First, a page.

A Simple Tip For Better Hunting Photos

A Simple Tip For Better Hunting Photos

Better hunting photos is something every hunter would like to know how to do, especially when you go back through those old photo albums. If you only knew then what you know now about how to take better hunting photos then some of those pictures wouldn’t look so … well, let’s just say “sentimental.”

Whether you’re using a smartphone or a real camera, the Rule Of Thirds will change everything for you.  

 

The Rule Of Thirds. 

No single truth in photography has affected me more than this timeless, simple concept. 

yellowtopsPeople will take a picture of let’s say a sunset, and always wonder why the photo didn’t do the sunset justice.

The reason is because, in many cases, the person took a picture of the sun and put it center frame, and failed to capture the landscape. What makes a sunset pretty is the sun reflecting off of creation; the land, the water, and everything else make a sunset pretty.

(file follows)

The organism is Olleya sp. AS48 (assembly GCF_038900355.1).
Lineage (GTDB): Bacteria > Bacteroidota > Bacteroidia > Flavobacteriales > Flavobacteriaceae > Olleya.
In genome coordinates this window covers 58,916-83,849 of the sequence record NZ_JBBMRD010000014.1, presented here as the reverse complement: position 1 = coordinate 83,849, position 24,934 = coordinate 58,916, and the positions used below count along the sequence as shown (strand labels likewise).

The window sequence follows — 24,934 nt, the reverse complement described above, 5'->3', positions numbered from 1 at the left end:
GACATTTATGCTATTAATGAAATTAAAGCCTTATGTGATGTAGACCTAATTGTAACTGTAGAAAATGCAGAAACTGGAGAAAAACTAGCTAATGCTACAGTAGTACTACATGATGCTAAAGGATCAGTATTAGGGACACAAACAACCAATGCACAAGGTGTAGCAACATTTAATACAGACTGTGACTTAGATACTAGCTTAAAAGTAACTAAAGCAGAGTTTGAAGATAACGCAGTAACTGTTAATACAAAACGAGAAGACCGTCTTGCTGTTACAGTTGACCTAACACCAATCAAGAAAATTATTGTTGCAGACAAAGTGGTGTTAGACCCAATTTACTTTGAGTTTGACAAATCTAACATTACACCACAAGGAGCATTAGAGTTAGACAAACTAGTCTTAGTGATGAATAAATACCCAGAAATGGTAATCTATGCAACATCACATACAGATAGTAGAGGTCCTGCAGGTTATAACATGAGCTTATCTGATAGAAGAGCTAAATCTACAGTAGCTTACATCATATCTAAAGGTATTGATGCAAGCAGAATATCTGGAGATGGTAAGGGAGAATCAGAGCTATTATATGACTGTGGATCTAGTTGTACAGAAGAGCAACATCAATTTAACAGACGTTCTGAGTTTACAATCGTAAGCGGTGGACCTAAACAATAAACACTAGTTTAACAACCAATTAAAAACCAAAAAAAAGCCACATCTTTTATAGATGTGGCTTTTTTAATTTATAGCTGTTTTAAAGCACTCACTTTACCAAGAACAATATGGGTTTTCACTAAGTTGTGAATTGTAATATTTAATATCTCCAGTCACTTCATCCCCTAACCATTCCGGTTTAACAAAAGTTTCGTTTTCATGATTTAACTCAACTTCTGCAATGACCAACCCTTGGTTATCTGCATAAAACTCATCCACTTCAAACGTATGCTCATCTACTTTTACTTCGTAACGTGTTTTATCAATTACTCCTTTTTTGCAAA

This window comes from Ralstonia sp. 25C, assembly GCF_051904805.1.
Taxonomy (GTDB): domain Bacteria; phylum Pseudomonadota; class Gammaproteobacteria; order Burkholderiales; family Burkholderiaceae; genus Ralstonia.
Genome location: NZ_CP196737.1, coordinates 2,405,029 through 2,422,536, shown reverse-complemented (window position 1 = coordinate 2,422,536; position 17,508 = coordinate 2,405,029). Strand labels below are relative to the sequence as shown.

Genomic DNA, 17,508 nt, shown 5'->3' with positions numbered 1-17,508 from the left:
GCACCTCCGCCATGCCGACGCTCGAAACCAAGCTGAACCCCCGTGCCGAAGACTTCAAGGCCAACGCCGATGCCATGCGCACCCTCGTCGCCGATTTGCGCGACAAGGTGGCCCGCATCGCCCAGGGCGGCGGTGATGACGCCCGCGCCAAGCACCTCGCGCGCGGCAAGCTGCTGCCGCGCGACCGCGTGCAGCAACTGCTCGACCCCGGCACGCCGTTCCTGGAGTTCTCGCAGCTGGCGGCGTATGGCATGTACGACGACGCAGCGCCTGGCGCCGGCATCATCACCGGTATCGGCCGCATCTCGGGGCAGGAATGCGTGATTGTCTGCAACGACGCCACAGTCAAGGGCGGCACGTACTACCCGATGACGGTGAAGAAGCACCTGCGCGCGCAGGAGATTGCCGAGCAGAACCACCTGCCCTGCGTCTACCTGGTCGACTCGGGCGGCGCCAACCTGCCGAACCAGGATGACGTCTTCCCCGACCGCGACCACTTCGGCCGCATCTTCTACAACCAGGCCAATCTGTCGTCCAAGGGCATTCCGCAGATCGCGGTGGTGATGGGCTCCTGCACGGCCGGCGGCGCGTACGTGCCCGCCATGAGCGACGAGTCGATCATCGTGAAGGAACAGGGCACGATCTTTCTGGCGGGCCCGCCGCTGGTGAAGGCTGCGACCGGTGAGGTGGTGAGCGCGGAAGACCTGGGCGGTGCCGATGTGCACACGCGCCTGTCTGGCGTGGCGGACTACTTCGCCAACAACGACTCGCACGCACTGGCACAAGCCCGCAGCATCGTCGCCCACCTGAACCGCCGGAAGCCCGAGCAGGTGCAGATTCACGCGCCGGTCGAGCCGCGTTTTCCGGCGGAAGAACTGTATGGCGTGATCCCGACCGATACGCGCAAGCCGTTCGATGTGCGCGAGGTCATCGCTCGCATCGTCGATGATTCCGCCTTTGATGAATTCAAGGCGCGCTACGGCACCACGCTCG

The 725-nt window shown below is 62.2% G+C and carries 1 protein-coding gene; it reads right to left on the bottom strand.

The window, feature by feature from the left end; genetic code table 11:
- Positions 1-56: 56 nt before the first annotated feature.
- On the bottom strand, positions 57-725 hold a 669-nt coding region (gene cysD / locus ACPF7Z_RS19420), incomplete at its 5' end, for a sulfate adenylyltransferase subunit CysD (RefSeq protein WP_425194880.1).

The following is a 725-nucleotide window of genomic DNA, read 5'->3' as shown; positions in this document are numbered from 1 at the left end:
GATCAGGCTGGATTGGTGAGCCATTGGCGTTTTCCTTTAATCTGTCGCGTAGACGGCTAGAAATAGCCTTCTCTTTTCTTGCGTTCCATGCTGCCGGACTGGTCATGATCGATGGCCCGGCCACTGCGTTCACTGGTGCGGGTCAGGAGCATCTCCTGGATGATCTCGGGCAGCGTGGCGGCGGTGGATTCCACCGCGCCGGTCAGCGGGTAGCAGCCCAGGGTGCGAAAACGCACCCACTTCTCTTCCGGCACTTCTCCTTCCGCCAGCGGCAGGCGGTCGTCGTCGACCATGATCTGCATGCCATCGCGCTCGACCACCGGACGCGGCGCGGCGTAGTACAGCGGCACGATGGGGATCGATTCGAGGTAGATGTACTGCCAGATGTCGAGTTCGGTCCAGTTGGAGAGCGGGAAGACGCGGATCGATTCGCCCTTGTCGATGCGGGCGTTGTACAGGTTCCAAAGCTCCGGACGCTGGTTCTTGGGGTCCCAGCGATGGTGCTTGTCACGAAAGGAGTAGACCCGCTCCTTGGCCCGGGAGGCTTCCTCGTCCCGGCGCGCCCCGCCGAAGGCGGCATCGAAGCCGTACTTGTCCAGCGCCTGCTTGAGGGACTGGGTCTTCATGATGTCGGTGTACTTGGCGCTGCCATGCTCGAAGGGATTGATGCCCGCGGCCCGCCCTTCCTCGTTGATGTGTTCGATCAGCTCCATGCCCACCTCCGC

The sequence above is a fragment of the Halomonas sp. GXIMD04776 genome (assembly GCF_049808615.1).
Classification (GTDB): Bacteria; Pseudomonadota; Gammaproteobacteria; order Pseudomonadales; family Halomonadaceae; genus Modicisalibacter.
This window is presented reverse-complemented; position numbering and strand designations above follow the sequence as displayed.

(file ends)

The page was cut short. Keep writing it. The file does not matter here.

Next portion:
The Rule of Thirds is simple: put your subject in a corner, or off to the side, in the photo. Put it anywhere but “center frame” and you bring in the landscape. 

While shooting this photo on one of our Spring Chronicles web video episodes for Sportsman Channel, I wanted to show off the yellow tops and the barn.

So, I put the tom on the lower left corner, or the left third of the frame, to draw the eye toward the landscape that makes this photo give proper justice to the barn and pure country, spring feel that I felt walking out with him over my shoulder. 

(click image to see larger size)

 

Another Strong Point Of Taking Better Hunting Photos: Angle

Shoot images at low level. The photo wasn’t shot downward. In fact, I laid flat on the ground to take it. 

Your best photos are almost always taken at eye-level. In this case, to really bring in the dead tom’s fan laying in yellow tops, I had to lay down flat to get the best perspective.

Be sure to read Your Picture Tells Your Story written by Jason Cruise for Sportsman Channel. A quick yet critical article foundational for capturing memories that last a lifetime. 

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